At BPS, Laura Ault taught Zumba during physical education classes and Don Edwards helped each second-grader make a pot. Elizabeth Miller’s second-grade students Skyped with a poet and younger students enjoyed a Dr. Seuss presentation on reading. The Cincinnati Arts Association presented “Magic Trash” and Cincinnati Children’s Theatre performed “Rumplestiltskin,” followed by classroom discussions and workshops. Rockwood called “Water Dance,” which incorporated dance into second- grade water cycle learning “a great interdisciplinary project.”
At BIS, Bonnie Stahlecker worked with students in grades 3-4 to incorporate handmade books with existing curricula, Hank Fincken performed a program on Christopher Columbus for fifth-graders and musician and dramatist Kevin Stonerock engaged fourth-graders with “Billy Yank – Common Soldier for the Union.”
At BMS, Lori Barr taught paper quilling with art teacher Grace Kontur and the Art Club for two weeks. Chaz Kaiser helped students make colonial lanterns out of stained glass, wood, and copper. Rockwood reports that music teacher Leon Enneking “continues to expand and improve the cutting edge world music program.” He received two John W. Hillenbrand Vision Fund for Quality Education grants to study with a master musician on gyil, Bernard Woma at Indiana University, and purchase new guitars for the BMS Music Club.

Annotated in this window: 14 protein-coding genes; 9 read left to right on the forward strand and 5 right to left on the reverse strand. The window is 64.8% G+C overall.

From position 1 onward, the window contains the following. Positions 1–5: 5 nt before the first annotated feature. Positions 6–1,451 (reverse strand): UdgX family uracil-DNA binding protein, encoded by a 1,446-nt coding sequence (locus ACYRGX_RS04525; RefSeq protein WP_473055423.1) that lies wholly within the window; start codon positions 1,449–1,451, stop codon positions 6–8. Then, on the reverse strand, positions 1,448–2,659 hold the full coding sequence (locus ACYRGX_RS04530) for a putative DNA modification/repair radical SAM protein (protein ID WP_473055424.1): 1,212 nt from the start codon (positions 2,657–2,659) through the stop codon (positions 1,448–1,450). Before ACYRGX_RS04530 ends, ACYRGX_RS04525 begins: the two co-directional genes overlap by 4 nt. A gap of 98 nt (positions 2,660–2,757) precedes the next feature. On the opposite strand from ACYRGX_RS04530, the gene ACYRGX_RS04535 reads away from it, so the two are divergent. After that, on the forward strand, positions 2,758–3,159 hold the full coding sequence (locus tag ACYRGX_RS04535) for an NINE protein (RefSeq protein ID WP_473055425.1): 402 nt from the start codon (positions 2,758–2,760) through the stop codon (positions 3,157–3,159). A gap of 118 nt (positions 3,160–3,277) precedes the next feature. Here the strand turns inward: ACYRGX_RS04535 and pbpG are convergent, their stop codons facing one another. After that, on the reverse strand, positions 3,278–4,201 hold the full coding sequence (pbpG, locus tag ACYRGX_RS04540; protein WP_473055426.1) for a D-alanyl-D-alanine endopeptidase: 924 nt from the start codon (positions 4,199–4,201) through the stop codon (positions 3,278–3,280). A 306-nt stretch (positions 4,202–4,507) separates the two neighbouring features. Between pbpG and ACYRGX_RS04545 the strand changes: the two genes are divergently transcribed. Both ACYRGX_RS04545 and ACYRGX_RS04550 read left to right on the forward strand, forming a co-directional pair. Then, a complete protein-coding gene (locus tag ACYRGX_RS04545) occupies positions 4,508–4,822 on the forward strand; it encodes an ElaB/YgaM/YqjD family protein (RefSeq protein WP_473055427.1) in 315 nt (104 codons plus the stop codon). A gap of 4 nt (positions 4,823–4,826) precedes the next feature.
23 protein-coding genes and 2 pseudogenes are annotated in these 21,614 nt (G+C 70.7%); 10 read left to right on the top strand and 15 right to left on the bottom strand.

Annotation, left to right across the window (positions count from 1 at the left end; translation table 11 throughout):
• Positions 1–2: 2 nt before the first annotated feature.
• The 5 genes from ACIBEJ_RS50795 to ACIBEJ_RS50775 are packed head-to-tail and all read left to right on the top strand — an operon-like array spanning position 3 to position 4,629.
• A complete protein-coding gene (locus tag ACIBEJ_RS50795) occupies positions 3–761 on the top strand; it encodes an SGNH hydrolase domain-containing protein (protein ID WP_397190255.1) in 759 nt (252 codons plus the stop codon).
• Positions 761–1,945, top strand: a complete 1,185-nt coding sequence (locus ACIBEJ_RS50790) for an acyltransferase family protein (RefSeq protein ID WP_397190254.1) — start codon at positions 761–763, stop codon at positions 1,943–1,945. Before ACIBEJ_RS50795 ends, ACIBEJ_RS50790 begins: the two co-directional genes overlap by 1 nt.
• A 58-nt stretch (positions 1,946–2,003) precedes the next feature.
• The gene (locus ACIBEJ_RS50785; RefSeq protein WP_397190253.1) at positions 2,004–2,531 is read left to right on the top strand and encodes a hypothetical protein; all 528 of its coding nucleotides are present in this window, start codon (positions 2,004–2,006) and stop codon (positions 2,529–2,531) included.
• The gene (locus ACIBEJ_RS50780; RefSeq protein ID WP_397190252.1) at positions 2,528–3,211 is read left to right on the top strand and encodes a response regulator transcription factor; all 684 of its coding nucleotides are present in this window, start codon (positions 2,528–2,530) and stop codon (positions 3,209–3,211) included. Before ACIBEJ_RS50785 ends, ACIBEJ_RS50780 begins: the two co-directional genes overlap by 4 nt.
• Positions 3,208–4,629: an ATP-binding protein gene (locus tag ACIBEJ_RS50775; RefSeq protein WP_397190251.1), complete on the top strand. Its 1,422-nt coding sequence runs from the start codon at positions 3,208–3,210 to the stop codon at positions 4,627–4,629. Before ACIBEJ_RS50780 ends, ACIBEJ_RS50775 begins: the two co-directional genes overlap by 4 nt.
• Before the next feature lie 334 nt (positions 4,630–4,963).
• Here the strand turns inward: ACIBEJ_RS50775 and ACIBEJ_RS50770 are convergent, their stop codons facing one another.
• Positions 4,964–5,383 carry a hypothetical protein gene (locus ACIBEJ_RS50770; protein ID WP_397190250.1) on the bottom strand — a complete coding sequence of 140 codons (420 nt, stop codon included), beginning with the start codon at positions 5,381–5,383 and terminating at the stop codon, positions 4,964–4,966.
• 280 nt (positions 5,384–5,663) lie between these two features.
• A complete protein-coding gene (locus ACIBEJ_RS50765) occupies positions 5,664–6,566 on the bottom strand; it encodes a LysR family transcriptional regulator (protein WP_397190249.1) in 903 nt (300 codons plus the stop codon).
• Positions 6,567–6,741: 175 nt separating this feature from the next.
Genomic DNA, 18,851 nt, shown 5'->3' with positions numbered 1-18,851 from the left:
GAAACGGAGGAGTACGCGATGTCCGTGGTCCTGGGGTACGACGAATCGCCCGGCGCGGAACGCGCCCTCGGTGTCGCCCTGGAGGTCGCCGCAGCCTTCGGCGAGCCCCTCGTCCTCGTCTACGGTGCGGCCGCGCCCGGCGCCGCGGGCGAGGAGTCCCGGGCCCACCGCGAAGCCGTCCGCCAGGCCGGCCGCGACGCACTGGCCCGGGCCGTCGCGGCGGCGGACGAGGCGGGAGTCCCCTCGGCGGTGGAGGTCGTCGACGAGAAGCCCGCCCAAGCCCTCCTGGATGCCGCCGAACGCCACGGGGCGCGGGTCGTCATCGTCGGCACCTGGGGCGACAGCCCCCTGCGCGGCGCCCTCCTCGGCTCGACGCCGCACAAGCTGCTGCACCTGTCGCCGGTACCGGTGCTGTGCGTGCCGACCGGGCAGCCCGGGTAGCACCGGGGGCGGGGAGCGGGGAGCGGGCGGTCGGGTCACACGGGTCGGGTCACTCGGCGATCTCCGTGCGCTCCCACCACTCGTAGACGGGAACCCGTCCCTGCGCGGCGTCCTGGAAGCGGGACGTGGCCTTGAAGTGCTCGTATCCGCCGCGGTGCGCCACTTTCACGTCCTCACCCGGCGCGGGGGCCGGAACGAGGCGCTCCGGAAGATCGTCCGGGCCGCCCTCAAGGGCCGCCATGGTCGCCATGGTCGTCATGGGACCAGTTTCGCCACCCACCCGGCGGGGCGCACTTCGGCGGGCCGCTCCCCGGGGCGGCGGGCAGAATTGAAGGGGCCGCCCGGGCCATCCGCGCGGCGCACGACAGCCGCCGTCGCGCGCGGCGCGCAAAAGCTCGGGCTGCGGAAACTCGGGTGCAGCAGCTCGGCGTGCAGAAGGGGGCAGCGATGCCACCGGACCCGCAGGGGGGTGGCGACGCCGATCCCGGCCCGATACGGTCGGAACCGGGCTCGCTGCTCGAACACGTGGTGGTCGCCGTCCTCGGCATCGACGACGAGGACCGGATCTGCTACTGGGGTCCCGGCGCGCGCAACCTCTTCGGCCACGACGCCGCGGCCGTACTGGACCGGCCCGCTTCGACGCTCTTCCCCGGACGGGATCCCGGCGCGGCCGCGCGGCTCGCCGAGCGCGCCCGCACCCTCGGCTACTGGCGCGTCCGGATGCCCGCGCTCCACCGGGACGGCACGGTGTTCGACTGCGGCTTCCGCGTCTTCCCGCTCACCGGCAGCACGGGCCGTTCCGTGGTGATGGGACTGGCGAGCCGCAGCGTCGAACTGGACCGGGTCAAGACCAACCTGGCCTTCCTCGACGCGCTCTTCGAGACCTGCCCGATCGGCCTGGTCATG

At BHS, former student Claire Heppner taught copper enameling. Andrea Grimsley mentored students on the second phase of an art history ceramic mosaic mural installed on a wall there. Laurie Ruble and Miranda Hamilton choreographed spring musical “Anything Goes.”
Some artists visited more than one school. Stanley Wernz was Abe Lincoln at BPS and BIS. Author/illustrator Will Hillenbrand encouraged BPS, SLS and BHS students. Neusole Glass professionals spent a week in the BHS parking lot teaching glass blowing and fusing to BPS and BHS students and the general public. Band director Eric Stauffer brought in professional musicians Ron Jones, Bryan Carter and Dr. Milt Allen as clinicians for BMS and BHS band students. At BIS and SLS, cartoonist Steve Harpster presented a draw-along workshop and gave each child an autographed drawing book. Adam Sidwell, author of the best-selling young adult book “Evertaster,” offered one week of convocations and workshops on writing and literacy at BIS and BMS.